This info is from the Census Bureau and the CBO. So please don’t quibble. You are welcome to look it up.

      No matter how you slice it, the US tax code is steeply progressive, taxes any dollar that a two-income household earns more heavily than a one-income household, penalizes extra effort, and gives back far more to low income households than it takes.

      You are welcome to argue about whether that’s good or bad, but let’s put to rest the tired bullshit that “the reason the top [fill in the blank] should get taxed is because they have all the money.”  When you talk about jacking up taxes, you’re not nailing the Warren Buffetts and Bill Gateses of the world – you’re hitting the HENRYs.  The High-Earning, Not-Rich-Yet people who’ve worked hard, and played by the rules.  Those are the 40% that pay more in taxes than they ever get back, and those are precisely the ones that you apparently believe “can pay a little more.”

      Here’s a suggestion.  If you think you should pay more (and I assume that you’re in that upper 40% whom you so cavalierly dismiss), why don’t you?

      • The oft forgotten consequence of trying to create wage equality is that you end of with less government revenue.
        So when the Democrats get the top rates raised, the obvious method to get more revenue is to make those with the top rate richer.
         

  • So your own data show that we could raise taxes.

    Then you don’t understand the data. As I explained in the post, the data show that economic growth, not tax rates, drive the receipts. Hence, the current low GDP percentage is a result of a horrific recession. You may have noticed that we did not, from 2007-2011, change the tax rates at all, yet revenues still collapsed.  Apparently, you are unable to derive the appropriate lessons from known facts.

    Moreover, If you think that tax increases in the middle of such a recession will help either economic growth or tax revenues, then you’re simply too ignorant of macroeconomics to have an opinion of any worth.

    • ” Apparently, you are unable to derive the appropriate lessons from known facts.”

      No, Dale, Erb is too busy pushing Democratic talking points to even consider the logic of your post.  But then what do you expect from a Democratic Shill?

    • I believe the quick way to say it is that receipts decline quicker than GDP.  There could be a lag in GDP, too.  A lot of things in the works from past years are still being executed by business, but later sold at a lesser profit or a loss.   The GDP only has to decline a little bit to make profits, returns on investment, wage, etc. implode.  This exaggerated effect might only exist in the face of continuing declines and that a fixed contraction might rebound revenues a bit after a few years.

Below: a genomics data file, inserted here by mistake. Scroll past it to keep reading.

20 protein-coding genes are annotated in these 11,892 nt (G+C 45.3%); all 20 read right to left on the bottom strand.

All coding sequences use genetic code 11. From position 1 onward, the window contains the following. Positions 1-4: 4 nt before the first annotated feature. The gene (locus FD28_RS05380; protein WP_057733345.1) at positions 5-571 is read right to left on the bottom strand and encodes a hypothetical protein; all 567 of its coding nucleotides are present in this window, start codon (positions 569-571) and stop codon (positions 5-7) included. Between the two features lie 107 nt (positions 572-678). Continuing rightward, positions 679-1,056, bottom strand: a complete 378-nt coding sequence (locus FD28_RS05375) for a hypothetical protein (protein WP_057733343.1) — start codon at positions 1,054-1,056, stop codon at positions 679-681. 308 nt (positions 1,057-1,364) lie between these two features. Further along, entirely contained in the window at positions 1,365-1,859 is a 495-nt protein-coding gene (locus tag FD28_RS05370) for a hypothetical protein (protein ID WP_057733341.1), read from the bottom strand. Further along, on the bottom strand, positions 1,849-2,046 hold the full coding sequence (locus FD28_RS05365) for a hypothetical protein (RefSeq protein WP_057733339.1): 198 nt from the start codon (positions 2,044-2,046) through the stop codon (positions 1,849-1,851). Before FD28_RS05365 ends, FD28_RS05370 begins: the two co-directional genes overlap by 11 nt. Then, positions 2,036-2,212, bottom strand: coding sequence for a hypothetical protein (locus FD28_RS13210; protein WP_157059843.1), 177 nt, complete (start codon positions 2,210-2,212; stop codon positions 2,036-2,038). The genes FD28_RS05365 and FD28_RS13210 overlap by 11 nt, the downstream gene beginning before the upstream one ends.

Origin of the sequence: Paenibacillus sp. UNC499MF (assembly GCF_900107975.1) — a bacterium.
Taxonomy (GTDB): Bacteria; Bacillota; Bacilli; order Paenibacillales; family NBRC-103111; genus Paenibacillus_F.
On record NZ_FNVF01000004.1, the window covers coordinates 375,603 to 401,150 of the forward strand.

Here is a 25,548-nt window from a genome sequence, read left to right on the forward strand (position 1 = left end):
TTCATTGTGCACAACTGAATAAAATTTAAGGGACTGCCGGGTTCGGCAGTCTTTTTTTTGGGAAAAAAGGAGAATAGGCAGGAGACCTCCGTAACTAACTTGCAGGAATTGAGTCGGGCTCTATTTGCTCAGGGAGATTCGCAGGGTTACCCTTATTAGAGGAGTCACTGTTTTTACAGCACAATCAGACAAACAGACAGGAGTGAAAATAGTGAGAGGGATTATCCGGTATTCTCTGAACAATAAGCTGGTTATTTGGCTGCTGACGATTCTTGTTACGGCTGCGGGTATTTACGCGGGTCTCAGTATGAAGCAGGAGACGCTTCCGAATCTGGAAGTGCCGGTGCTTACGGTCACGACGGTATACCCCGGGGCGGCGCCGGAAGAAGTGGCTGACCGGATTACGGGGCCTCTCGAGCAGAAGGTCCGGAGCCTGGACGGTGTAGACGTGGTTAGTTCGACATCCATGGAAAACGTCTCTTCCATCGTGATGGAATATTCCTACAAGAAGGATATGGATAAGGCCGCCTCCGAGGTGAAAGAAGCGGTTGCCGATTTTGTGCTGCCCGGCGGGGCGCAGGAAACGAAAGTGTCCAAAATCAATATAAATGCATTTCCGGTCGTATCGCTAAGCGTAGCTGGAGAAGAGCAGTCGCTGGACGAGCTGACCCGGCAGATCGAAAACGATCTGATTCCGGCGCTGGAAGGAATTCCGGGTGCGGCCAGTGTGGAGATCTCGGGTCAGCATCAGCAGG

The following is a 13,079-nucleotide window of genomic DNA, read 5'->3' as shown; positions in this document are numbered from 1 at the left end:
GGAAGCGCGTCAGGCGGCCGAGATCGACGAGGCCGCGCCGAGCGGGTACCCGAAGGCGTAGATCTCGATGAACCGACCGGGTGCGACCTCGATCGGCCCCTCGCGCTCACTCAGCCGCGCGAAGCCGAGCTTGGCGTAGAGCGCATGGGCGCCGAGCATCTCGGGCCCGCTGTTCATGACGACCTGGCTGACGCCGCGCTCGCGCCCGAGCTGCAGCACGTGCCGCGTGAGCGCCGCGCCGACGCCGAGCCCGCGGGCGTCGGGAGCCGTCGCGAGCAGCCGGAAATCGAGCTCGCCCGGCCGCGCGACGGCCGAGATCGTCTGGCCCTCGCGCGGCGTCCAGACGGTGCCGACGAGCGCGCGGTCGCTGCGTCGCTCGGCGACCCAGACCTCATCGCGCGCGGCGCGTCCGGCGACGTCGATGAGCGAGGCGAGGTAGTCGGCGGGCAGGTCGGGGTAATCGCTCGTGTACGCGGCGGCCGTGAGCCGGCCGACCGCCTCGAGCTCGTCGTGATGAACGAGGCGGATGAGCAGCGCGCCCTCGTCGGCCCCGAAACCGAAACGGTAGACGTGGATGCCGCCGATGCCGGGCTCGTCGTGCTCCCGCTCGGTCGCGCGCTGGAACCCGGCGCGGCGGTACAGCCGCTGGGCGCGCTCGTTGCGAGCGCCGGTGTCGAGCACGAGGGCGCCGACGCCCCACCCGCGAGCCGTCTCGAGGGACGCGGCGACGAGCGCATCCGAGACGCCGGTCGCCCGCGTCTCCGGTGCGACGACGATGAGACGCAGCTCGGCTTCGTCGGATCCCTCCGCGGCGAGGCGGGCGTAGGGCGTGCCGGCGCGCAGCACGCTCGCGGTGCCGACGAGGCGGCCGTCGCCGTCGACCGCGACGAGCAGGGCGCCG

• I think you have it right. Taxes are levied on wages and on profits. Wages will decline slowly during a recession, but profits drop immediately. This is what Keynesians and other idiots refuse to understand. Economic growth is the best way to gain more receipts to the government.  And marginal tax rates have a huge effect on that growth.

    • How did you get your font size to be bigger? It looks really clear compare to the default font size.

    • First, politics — you won’t get spending cuts without tax increases.  That is the only politically feasible compromise.
      Second, you ignore how the top income earners have gained the most in the last 30 years, while most people haven’t gotten better off.  One reason is that the “growth” we had was mostly not in productive capacity, and much was in speculative bubble economies fed by cheap credit and borrowing.   Finally, you are ignorant of macroeconomics if you want to say tax increases hurt growth while spending cuts do not.  Almost all economists think tax cuts are a poor stimulus because they often go to consumption of foreign produced goods or paying off private debt.  Spending is a much more direct stimulus to the economy.  Nobody with any ounce of economic knowledge would ever pontificate that tax increases are bad for the economy and then advocate spending cuts as not having at least the same, or likely a more negative impact on the economy.  I’m not sure how much you’ve studied economics — I’ve studied quite a bit — but you really need to go back and review before you start insulting others (at least if you were to take that kind of performance outside of a friendly blog and into the real world).

      • Note the fallacies Erp loves…
        Ad hominem
        Appeal to authority
        Appeal to majority belief
        Simple false statements, presented as “fact”
        I don’t suppose condescending BS is a formal fallacy, but in Erp’s case…it should be.

      • First, politics — you won’t get spending cuts without tax increases.  That is the only politically feasible compromise.

        No it’s not, as has already been explained.